We identified 303 food caches, 146 by males (nind. = 17), 117 by single females (nind = 16), and 40 by females with cubs (nind = 8), of which 215 were found in summer and 88 in winter. The most common microhabitats of caching sites in summer were boulder cavities (n = 72), excavated holes in bogs (n = 14), and in persistent snow patches (n = 9). Some caches were covered underneath moss or vegetation (n = 7) or completely submerged under water (n = 1). In winter, the ground was mostly covered with snow, and for 20 caches, we only found holes in the snow, but for an additional 14 snow-covered caches, we detected boulder cavities as the underlying microhabitat structure. For two caches, vegetation or soil was found around the holes in the snow, indicating caching below the snow cover. One cache was submerged under “non-frozen” water. Example photos of caching sites are shown in Fig. 2 and in supplementary material Fig. S3. For 72% of all caches, it was possible to identify the species of the food item. Reindeer was by far the most cached prey (84%; n = 177). Other identified species were moose (n = 25), sheep (n = 5), unknown ungulate (n = 2), and red fox (n = 2). On average, we found 0.16 caches per wolverine monitoring day, ranging from none to 0.96 caches/day among all wolverine individuals. This should be regarded as a minimum estimate of caching as we did not register all caches (see methods).

Fig. 2
figure 2

Photos of caching sites in winter and late spring (ad) and in summer (ei). a A hole in the snow with hair of a reindeer spread around. b Parts of a reindeer found in a cavity between the snow and a cliff. c, d Remains of a reindeer becoming visible after the beginning of the snowmelt in late spring. The holes continue deep down into the remaining snow. e A hoof of a moose buried into vegetation (the hole has been exposed by us). f Part of a reindeer skull found in a hole in a high alpine mire. g A cache in a bog. h Well-reused caching site in boulders containing prey remains of different ages. Note the dark green moss indicating a cold and dark micro-environment. i A reindeer skull found hidden in a boulder field (now exposed)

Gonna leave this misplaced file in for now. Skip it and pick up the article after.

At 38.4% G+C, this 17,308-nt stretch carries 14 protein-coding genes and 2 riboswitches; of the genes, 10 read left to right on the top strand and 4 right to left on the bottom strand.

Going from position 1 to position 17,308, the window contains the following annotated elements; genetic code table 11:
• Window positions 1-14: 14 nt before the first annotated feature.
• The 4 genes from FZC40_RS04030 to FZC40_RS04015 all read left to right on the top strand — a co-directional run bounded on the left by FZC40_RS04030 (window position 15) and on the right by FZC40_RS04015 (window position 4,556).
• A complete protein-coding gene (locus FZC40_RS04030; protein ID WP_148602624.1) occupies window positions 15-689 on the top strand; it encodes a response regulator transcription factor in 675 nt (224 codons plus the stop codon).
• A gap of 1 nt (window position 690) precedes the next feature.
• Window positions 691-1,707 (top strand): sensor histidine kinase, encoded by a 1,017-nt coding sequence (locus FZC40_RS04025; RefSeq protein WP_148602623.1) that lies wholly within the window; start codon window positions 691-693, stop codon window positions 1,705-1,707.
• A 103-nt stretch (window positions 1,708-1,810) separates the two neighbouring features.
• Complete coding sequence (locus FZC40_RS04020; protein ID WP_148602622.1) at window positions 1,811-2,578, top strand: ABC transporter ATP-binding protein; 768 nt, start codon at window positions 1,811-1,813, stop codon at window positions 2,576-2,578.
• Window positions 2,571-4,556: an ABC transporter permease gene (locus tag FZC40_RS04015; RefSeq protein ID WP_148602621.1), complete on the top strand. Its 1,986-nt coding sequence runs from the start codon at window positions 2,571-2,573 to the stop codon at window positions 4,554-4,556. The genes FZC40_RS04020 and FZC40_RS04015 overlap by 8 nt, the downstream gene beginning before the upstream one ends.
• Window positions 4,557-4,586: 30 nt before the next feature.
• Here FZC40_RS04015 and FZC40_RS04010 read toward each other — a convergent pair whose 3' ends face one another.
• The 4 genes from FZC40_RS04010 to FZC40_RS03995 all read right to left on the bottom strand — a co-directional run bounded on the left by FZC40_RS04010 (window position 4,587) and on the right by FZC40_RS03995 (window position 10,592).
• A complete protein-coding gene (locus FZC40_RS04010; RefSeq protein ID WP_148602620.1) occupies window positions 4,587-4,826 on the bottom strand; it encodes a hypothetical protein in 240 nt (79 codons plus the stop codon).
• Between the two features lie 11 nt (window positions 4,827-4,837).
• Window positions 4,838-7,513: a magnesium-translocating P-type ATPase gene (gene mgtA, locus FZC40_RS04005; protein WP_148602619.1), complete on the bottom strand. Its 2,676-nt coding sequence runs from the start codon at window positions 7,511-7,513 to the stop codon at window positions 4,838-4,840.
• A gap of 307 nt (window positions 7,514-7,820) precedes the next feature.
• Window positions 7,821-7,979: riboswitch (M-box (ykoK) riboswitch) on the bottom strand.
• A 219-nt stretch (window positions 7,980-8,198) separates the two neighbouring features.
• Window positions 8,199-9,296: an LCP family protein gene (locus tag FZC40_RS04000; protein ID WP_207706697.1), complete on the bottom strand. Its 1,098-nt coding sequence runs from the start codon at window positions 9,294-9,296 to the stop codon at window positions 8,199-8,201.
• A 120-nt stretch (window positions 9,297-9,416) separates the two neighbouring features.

In total, we found 460 food sources during the study, of which 161 were wolverine-killed ungulates (157 reindeer and 4 sheep). Other carnivores provided an additional 140 sources, mostly reindeer (n = 129), where lynx was the primary predator (n = 121). The remaining 159 sources were either ungulates that died from natural or unknown causes (106 reindeer, 33 moose, and 1 sheep), or of anthropogenic origin (11 slaughter remains and 8 bait stations). We could link 149 of all food sources to caches (32%). These food sources were ungulates killed by wolverines (n = 63), by other carnivores (n = 35, including 25 known lynx-killed reindeer), or by other causes (n = 51).

In 14 caches, wolverines had gathered food items from more than one food source (12 caches had 2 sources and 4 had 3 sources). Furthermore, 11% of the linked food sources were the origin of more than one-documented cache (10 sources with 2 caches, 3 with 3 caches, 1 with 4 caches, and 2 with 6 caches). We documented that 21% of the food sources were visited by more than one wolverine.

Cache dispersion